Amyloid beta-peptide and oxidative cellular injury in Alzheimer's disease

Mol Neurobiol. 1996 Jun;12(3):211-24. doi: 10.1007/BF02755589.


Alzheimer's disease is a progressive neurodegenerative disorder that affects primarily learning and memory functions. There is significant neuronal loss and impairment of metabolic functioning in the temporal lobe, an area believed to be crucial for learning and memory tasks. Aggregated deposits of amyloid beta-peptide may have a causative role in the development and progression of AD. We review the cellular actions of A beta and how they can contribute to the cytotoxicity observed in AD. A beta causes plasma membrane lipid peroxidation, impairment of ion-motive ATPases, glutamate uptake, uncoupling of a G-protein linked receptor, and generation of reactive oxygen species. These effects contribute to the loss of intracellular calcium homeostasis reported in cultured neurons. Many cell types other than neurons show alterations in the Alzheimer's brain. The effects of A beta on these cell types is also reviewed.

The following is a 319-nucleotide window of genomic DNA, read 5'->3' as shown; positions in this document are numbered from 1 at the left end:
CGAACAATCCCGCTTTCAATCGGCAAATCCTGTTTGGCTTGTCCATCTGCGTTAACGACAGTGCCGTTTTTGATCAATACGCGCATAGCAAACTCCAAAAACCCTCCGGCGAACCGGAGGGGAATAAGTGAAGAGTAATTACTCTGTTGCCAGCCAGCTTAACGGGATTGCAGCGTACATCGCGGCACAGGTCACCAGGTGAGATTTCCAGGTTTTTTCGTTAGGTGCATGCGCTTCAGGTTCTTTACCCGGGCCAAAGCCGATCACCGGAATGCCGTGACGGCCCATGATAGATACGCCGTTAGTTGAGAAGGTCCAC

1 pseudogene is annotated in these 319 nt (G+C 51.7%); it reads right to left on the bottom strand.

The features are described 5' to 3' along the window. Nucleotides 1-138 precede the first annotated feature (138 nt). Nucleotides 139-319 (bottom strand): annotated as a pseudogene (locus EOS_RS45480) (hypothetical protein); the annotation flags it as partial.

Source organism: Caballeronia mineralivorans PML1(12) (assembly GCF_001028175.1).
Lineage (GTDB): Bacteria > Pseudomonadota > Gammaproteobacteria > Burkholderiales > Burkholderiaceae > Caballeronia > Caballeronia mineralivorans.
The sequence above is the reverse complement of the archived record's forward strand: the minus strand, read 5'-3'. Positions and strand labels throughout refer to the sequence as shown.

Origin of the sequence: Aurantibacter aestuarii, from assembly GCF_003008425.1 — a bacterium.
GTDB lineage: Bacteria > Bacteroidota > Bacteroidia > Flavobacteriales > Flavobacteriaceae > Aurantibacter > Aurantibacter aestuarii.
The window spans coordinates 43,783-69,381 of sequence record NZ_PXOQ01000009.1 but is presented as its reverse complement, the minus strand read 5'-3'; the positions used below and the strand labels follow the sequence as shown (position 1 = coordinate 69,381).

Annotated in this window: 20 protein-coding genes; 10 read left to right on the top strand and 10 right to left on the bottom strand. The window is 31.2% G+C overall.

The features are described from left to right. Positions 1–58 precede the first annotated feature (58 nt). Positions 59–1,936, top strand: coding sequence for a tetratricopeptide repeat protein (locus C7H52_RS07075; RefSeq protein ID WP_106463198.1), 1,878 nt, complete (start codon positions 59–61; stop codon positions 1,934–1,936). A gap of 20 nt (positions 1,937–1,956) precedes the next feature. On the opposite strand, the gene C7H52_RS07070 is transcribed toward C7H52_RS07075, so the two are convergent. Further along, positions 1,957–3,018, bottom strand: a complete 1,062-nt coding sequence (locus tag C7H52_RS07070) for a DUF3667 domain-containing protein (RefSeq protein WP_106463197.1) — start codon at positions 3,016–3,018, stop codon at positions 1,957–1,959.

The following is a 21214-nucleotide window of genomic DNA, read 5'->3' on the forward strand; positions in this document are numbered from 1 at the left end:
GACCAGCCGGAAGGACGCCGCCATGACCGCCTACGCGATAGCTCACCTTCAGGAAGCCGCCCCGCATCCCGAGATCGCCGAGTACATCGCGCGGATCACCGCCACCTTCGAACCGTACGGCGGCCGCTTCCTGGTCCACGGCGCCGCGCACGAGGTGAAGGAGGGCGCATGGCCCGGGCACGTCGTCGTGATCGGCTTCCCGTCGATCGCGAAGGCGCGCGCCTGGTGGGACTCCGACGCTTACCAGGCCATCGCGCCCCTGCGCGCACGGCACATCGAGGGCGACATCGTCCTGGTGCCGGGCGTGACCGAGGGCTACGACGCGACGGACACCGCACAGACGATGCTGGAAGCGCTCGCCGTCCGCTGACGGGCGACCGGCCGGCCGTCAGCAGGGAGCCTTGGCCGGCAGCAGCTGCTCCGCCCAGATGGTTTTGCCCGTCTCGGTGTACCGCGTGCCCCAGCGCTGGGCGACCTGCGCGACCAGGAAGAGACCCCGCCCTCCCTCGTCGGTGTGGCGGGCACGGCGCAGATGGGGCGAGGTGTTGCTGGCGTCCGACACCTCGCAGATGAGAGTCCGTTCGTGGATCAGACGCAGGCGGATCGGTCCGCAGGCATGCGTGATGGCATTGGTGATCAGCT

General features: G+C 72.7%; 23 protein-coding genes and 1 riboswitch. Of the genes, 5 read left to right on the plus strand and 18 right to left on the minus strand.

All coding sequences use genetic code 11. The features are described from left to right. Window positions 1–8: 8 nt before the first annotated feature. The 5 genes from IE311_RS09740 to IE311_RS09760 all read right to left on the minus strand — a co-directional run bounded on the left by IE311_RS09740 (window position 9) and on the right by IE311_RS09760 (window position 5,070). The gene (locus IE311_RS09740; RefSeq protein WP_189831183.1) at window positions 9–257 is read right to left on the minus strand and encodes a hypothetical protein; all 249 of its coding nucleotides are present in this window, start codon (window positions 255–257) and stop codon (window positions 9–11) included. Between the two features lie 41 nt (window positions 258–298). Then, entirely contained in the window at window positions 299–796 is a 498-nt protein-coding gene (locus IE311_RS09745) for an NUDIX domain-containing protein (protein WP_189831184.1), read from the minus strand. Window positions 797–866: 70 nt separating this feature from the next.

Publication types

  • Research Support, Non-U.S. Gov't
  • Research Support, U.S. Gov't, P.H.S.
  • Review

MeSH terms

  • Alzheimer Disease / pathology
  • Alzheimer Disease / physiopathology*
  • Amyloid beta-Peptides / physiology*
  • Animals
  • Brain / pathology
  • Brain / physiopathology*
  • Cerebrovascular Circulation
  • Free Radicals
  • Humans
  • Lymphocytes / physiology
  • Models, Neurological
  • Neuroglia / pathology
  • Neuroglia / physiology
  • Neurotoxins
  • Oxidative Stress*
  • Reactive Oxygen Species
  • Signal Transduction


  • Amyloid beta-Peptides
  • Free Radicals
  • Neurotoxins
  • Reactive Oxygen Species